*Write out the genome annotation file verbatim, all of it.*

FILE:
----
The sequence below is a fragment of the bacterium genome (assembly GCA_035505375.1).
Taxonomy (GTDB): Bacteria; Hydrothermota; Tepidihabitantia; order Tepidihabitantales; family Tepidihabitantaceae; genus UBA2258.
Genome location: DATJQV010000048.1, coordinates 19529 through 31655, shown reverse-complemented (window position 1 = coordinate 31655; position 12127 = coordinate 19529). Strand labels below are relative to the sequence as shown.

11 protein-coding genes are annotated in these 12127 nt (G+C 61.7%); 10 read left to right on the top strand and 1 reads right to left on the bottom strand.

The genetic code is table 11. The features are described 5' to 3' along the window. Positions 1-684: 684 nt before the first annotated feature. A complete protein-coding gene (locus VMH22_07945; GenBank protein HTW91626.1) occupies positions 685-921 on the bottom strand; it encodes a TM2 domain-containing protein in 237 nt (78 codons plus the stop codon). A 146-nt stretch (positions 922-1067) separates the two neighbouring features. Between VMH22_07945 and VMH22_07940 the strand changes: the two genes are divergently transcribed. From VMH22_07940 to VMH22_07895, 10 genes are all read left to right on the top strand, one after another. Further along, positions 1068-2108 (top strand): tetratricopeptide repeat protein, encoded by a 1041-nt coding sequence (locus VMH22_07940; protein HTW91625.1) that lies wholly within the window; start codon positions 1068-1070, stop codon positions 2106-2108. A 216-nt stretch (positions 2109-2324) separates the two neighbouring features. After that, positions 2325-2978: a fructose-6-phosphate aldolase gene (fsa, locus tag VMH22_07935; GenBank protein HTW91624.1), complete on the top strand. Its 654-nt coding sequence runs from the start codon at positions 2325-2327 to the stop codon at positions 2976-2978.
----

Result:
The sequence below is a fragment of the bacterium genome (assembly GCA_035505375.1).
Taxonomy (GTDB): Bacteria; Hydrothermota; Tepidihabitantia; order Tepidihabitantales; family Tepidihabitantaceae; genus UBA2258.
Genome location: DATJQV010000048.1, coordinates 19529 through 31655, shown reverse-complemented (window position 1 = coordinate 31655; position 12127 = coordinate 19529). Strand labels below are relative to the sequence as shown.

11 protein-coding genes are annotated in these 12127 nt (G+C 61.7%); 10 read left to right on the top strand and 1 reads right to left on the bottom strand.

The genetic code is table 11. The features are described 5' to 3' along the window. Positions 1-684: 684 nt before the first annotated feature. A complete protein-coding gene (locus VMH22_07945; GenBank protein HTW91626.1) occupies positions 685-921 on the bottom strand; it encodes a TM2 domain-containing protein in 237 nt (78 codons plus the stop codon). A 146-nt stretch (positions 922-1067) separates the two neighbouring features. Between VMH22_07945 and VMH22_07940 the strand changes: the two genes are divergently transcribed. From VMH22_07940 to VMH22_07895, 10 genes are all read left to right on the top strand, one after another. Further along, positions 1068-2108 (top strand): tetratricopeptide repeat protein, encoded by a 1041-nt coding sequence (locus VMH22_07940; protein HTW91625.1) that lies wholly within the window; start codon positions 1068-1070, stop codon positions 2106-2108. A 216-nt stretch (positions 2109-2324) separates the two neighbouring features. After that, positions 2325-2978: a fructose-6-phosphate aldolase gene (fsa, locus tag VMH22_07935; GenBank protein HTW91624.1), complete on the top strand. Its 654-nt coding sequence runs from the start codon at positions 2325-2327 to the stop codon at positions 2976-2978.